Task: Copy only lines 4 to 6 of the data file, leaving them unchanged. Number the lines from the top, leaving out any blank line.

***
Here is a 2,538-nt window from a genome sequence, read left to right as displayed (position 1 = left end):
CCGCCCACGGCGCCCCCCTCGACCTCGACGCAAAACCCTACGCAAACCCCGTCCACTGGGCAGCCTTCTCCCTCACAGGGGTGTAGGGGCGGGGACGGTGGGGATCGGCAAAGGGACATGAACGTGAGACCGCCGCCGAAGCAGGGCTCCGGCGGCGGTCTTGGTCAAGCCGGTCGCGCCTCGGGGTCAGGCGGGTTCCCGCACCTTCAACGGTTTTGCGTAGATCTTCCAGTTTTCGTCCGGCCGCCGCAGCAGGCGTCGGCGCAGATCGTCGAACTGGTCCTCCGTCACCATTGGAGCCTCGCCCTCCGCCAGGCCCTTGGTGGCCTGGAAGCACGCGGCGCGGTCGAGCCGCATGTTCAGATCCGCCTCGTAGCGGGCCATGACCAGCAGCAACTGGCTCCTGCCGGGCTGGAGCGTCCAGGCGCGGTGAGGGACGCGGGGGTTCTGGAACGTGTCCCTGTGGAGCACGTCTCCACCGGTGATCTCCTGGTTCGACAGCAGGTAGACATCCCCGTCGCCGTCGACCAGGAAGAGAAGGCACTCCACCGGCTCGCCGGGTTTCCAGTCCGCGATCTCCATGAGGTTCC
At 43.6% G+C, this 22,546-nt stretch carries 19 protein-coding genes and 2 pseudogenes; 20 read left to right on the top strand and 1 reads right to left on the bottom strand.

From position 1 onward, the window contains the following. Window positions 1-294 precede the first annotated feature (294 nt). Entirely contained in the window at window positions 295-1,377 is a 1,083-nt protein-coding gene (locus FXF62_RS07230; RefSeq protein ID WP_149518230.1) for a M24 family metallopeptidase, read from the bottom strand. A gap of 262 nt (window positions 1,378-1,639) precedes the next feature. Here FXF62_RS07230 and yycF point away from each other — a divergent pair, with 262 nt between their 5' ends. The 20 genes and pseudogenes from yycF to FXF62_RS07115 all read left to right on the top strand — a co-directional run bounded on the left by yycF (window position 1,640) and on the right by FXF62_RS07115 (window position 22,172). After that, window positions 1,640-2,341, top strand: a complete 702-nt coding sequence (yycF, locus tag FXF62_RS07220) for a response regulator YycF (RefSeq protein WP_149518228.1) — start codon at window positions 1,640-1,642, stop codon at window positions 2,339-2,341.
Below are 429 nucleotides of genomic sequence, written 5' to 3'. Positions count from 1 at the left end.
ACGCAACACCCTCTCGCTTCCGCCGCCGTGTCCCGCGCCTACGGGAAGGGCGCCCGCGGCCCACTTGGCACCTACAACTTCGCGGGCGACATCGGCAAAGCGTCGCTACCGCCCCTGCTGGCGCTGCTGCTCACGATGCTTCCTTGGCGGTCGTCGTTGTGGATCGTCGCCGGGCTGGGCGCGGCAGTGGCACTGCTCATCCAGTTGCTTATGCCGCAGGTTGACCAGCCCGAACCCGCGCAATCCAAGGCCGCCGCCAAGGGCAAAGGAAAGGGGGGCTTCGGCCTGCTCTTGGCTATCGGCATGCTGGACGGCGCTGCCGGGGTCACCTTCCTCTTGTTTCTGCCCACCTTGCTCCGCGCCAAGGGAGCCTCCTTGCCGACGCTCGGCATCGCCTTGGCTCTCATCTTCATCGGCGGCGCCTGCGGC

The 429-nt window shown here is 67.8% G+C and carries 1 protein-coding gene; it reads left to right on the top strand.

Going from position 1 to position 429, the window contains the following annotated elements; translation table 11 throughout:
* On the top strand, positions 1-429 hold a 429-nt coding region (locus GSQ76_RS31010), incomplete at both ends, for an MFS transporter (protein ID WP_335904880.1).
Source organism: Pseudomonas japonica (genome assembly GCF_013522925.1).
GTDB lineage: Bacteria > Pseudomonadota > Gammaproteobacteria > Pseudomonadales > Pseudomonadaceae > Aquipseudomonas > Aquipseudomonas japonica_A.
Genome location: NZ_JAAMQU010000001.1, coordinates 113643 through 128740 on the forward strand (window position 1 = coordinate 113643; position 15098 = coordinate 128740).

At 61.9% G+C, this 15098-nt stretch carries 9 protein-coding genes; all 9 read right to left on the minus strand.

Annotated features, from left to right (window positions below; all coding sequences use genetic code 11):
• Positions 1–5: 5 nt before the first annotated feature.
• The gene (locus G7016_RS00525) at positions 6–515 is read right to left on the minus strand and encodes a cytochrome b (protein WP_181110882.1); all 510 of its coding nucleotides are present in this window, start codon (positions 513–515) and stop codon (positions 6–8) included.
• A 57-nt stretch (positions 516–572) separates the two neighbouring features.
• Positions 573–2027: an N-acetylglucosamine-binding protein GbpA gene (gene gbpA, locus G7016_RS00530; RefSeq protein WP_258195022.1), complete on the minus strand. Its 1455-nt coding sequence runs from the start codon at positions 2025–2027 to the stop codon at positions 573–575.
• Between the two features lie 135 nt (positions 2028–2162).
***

From position 1 onward, the window contains the following. Window positions 1-294 precede the first annotated feature (294 nt). Entirely contained in the window at window positions 295-1,377 is a 1,083-nt protein-coding gene (locus FXF62_RS07230; RefSeq protein ID WP_149518230.1) for a M24 family metallopeptidase, read from the bottom strand. A gap of 262 nt (window positions 1,378-1,639) precedes the next feature. Here FXF62_RS07230 and yycF point away from each other — a divergent pair, with 262 nt between their 5' ends. The 20 genes and pseudogenes from yycF to FXF62_RS07115 all read left to right on the top strand — a co-directional run bounded on the left by yycF (window position 1,640) and on the right by FXF62_RS07115 (window position 22,172). After that, window positions 1,640-2,341, top strand: a complete 702-nt coding sequence (yycF, locus tag FXF62_RS07220) for a response regulator YycF (RefSeq protein WP_149518228.1) — start codon at window positions 1,640-1,642, stop codon at window positions 2,339-2,341.
Below are 429 nucleotides of genomic sequence, written 5' to 3'. Positions count from 1 at the left end.
ACGCAACACCCTCTCGCTTCCGCCGCCGTGTCCCGCGCCTACGGGAAGGGCGCCCGCGGCCCACTTGGCACCTACAACTTCGCGGGCGACATCGGCAAAGCGTCGCTACCGCCCCTGCTGGCGCTGCTGCTCACGATGCTTCCTTGGCGGTCGTCGTTGTGGATCGTCGCCGGGCTGGGCGCGGCAGTGGCACTGCTCATCCAGTTGCTTATGCCGCAGGTTGACCAGCCCGAACCCGCGCAATCCAAGGCCGCCGCCAAGGGCAAAGGAAAGGGGGGCTTCGGCCTGCTCTTGGCTATCGGCATGCTGGACGGCGCTGCCGGGGTCACCTTCCTCTTGTTTCTGCCCACCTTGCTCCGCGCCAAGGGAGCCTCCTTGCCGACGCTCGGCATCGCCTTGGCTCTCATCTTCATCGGCGGCGCCTGCGGC